How to find motivation at uni?

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Anonymous #1
#1
Report Thread starter 1 year ago
#1
I am a first year student at Oxbridge and I am not enjoying my course. I do not have the option to drop out or change Course, so I have to finish it.

I never found difficult to study a lot if I got the right incentive, such as when I was revising 14 h a day for A-Levels last Jan/Feb/March.

However, I now often find myself procrastinating, such as right now, and feel down as a result of my lack of motivation. I had the the intention to become a solicitor but I now found out that I do not enjoy the job. As a result, I really do not have a clear objective on what to do after uni.

How can I get back on track to study more?

Thanks in advance for any replies

Repost after mistake in wording of the title.
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Liverpool Hope University
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#2
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#2
(Original post by Anonymous)
I am a first year student at Oxbridge and I am not enjoying my course. I do not have the option to drop out or change Course, so I have to finish it.

I never found difficult to study a lot if I got the right incentive, such as when I was revising 14 h a day for A-Levels last Jan/Feb/March.

However, I now often find myself procrastinating, such as right now, and feel down as a result of my lack of motivation. I had the the intention to become a solicitor but I now found out that I do not enjoy the job. As a result, I really do not have a clear objective on what to do after uni.

How can I get back on track to study more?

Thanks in advance for any replies

Repost after mistake in wording of the title.
Hi

I am sorry to hear you're finding it difficult to settle into your university studies.

I found it useful to develop a structure when it came to my studies. A great saying to remember is 'Study SMART Not Long'. It's much easier to implement a regular and successful study schedule if you are studying SMART.

SMART stands for:

o Set yourself goals.
o Make study techniques that promote greater results.
o Ask for help.
o Reward yourself for progress.
o Take a Break.

S: Set yourself goals for study. For example, make up an exam/essay question and work towards answering it.
M: Remember VARK. Are you a Visual learner, Audio learner, Reading learner or Kinetic learner. Use study techniques that will promote the best learning for yourself.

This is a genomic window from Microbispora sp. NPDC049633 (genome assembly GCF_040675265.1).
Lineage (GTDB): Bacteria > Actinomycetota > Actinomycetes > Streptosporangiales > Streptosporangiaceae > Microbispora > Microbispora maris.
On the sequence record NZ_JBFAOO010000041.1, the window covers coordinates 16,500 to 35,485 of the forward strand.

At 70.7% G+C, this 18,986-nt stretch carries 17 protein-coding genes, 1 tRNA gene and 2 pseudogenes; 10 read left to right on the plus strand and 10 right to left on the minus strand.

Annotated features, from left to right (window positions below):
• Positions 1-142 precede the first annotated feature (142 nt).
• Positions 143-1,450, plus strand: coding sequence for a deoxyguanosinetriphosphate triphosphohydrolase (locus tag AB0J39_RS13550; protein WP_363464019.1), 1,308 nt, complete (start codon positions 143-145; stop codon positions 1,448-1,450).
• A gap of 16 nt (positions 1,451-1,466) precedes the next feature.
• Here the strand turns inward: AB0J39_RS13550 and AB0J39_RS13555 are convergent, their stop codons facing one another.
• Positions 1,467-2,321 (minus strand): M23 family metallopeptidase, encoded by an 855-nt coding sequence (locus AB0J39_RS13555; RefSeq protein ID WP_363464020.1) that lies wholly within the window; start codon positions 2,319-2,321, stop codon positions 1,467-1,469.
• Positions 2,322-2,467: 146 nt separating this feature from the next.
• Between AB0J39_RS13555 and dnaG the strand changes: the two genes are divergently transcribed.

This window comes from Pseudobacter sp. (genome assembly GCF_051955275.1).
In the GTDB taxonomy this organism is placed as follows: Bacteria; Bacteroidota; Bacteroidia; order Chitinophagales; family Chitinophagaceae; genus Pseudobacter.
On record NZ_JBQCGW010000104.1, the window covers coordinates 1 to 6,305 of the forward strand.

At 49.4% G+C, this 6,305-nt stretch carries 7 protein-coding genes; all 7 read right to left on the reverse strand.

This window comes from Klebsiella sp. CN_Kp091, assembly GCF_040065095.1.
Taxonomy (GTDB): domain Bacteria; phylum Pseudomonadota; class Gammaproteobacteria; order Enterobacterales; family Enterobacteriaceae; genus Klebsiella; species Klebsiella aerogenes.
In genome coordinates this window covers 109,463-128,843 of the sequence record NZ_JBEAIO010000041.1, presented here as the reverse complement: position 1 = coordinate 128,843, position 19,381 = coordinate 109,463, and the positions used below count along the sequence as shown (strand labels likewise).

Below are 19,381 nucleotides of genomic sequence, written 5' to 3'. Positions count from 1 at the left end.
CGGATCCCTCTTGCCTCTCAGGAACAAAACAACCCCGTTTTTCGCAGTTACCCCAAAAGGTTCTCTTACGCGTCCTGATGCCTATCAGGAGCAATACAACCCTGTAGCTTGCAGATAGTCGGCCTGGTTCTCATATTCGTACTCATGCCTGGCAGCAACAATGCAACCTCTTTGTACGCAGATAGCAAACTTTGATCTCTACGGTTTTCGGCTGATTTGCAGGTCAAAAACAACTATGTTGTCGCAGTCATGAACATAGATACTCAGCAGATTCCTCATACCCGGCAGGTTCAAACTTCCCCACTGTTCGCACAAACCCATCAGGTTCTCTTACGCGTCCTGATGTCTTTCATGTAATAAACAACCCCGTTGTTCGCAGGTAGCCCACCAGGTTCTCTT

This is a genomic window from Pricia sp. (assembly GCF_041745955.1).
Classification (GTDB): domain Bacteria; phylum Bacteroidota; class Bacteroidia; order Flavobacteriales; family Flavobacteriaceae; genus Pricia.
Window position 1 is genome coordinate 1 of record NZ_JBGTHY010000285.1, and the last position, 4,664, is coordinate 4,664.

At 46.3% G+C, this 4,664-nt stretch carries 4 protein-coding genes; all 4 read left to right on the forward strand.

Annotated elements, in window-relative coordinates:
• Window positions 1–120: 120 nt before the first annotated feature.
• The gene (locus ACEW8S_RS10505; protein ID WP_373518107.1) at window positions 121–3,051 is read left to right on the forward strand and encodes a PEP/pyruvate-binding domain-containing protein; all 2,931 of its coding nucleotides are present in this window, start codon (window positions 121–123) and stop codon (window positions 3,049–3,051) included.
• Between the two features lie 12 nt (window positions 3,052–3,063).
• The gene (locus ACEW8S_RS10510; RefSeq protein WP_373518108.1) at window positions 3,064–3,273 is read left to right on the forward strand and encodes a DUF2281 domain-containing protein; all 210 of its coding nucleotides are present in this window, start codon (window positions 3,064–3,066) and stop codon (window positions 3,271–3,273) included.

A: If you are struggling with anything ask your teacher for help. Their job is to help you with your studies. Alternatively, use study guides or the internet to help breakdown tough subjects.
R: When you hit your goals, complete work and meet important deadlines reward yourself with treats. For example, make watching an episode of your favourite show your reward for completing tasks.
T: When you’ve finished studying take breaks. Go for a walk, hang with friends or get a cup of tea and watch TV. It’s important not to overdo revising.


Once you figure out the best routine for you, you may start to find that your procrastinate less, because it feels a lot more manageable.

I hope this helps! If you have any questions, feel free to ask!

Melissa
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Mesopotamian.
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#3
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If you don’t want to drop out or change courses, then think about the versatility of your degree. I’m assuming you’re doing law or similar, in which case you don’t have to become a solicitor. As long as you take the initiative to look for opportunities, apply for internships, look for work experience and network (even if they’re online webinars etc), you will have a solid degree as well as experience down on your CV which help you become more employable in a wide variety of sectors. Hopefully this is a good motivator.
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Anonymous #1
#4
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(Original post by Mesopotamian.)